Editorial on ELTNEWS.com
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If you haven't taken a look at the latest Think Tank, I strongly recommend it. Chuck Sandy, Marc Helgesen, Curtis Kelly, Dorothy Zemach, Peter Viney and Chris Hunt have all shared some wonderful stories and insights.

It's actually made me reminisce a bit. In my case, I started work in music after leaving university. I was promoting concerts, working with new (and not so new) musicians, and even had a mobile discotheque called the Spanish Inquisition. It was all very successful, so why did I become a language teacher?

Part of the reason was that I had stumbled into music. I found myself on a national committee of student charities in my first year at university being volunteered to organize Bangladesh concerts. The concerts went well, and this, in turn, led me to organize the music for many of the Cambridge May Balls, become the Union Social Director, and then walk into a job in a music agency straight after university. Within a couple of years I had my own company, and we were a doing a lot of exciting things all over the country.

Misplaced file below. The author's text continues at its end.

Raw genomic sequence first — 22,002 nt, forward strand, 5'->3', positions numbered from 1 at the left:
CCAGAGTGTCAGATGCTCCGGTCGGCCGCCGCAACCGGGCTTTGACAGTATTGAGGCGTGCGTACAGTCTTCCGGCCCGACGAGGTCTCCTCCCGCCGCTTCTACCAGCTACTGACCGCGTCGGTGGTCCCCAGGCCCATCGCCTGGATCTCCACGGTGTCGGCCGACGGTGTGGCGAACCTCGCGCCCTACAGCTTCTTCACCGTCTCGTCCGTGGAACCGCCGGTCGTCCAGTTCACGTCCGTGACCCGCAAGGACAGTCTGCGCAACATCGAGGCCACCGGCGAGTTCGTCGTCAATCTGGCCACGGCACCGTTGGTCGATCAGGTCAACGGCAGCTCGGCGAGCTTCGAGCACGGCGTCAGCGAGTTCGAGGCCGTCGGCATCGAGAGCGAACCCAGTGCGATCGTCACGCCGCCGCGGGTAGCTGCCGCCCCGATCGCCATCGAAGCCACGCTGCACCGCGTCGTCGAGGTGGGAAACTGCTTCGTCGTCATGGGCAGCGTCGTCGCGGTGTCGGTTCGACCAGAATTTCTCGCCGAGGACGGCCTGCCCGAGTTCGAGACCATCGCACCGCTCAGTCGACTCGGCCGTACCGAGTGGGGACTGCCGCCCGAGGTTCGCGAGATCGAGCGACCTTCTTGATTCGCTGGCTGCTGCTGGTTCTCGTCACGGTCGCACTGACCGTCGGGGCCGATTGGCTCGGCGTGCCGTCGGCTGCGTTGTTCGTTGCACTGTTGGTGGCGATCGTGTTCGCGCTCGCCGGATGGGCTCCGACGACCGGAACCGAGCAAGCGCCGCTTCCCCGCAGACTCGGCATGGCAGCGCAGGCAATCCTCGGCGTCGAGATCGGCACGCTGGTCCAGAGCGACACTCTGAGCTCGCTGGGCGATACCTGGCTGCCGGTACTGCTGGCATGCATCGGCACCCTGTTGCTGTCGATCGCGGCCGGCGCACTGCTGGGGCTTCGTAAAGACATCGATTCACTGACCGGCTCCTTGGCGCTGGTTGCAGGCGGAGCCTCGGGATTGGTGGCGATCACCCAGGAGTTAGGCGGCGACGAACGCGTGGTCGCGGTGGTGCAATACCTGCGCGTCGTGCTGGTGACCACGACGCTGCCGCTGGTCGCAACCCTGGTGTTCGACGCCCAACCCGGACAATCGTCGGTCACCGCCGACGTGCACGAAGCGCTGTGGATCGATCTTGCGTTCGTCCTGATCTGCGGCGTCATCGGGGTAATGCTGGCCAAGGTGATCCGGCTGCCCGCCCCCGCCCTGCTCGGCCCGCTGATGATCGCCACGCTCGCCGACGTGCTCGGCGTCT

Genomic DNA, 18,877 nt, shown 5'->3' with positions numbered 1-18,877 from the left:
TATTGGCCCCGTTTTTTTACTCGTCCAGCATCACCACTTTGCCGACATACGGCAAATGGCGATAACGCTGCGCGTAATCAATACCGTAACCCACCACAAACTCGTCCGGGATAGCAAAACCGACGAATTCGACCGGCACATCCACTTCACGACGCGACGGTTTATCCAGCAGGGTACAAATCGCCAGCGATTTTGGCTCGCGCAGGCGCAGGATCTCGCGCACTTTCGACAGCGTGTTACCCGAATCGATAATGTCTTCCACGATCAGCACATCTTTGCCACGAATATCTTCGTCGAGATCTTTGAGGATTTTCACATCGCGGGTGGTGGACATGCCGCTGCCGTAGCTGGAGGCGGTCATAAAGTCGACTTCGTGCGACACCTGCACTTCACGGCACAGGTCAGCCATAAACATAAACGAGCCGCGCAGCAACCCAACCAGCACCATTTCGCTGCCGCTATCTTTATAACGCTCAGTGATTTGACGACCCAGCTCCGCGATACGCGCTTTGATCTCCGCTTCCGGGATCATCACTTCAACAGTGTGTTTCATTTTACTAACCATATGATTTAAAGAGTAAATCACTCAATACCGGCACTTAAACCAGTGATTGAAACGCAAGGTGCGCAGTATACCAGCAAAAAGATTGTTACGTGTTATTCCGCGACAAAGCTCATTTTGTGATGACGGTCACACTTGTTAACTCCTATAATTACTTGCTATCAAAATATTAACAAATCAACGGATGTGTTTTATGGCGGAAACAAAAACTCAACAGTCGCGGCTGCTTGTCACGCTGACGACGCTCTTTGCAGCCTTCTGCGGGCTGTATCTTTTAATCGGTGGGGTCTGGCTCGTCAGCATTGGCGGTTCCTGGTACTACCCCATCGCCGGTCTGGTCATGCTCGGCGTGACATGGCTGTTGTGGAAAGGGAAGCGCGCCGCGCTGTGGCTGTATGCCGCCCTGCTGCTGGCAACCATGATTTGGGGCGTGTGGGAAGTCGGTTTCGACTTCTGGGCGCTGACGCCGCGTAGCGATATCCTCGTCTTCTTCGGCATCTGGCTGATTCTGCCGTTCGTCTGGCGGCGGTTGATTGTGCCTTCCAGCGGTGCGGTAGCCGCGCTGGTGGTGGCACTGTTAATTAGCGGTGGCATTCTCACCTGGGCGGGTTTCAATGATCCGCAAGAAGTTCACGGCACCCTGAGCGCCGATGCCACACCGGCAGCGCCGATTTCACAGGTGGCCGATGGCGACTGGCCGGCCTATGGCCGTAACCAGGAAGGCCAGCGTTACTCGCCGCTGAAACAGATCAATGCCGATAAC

When an electronics company offered me office space in the center of London, I had to make up my mind If I really wanted a career in the music business. I decided I wanted to be as far away from any kind of business as possible, took a TEFL course, gave my business away to friends, and started teaching in Cambridge Language schools

The move to teaching was definitely one of love. At that time I could earn more in one evening as a disc jockey than I could in a whole month as a language school teacher. But I have never regretted the decision. It's a privilege to be a teacher, and to be able to make a contribution to the development of children's education. Ironically, I've ended up using some of the business lessons I learned to further educational causes. Life works in mysterious ways sometimes.

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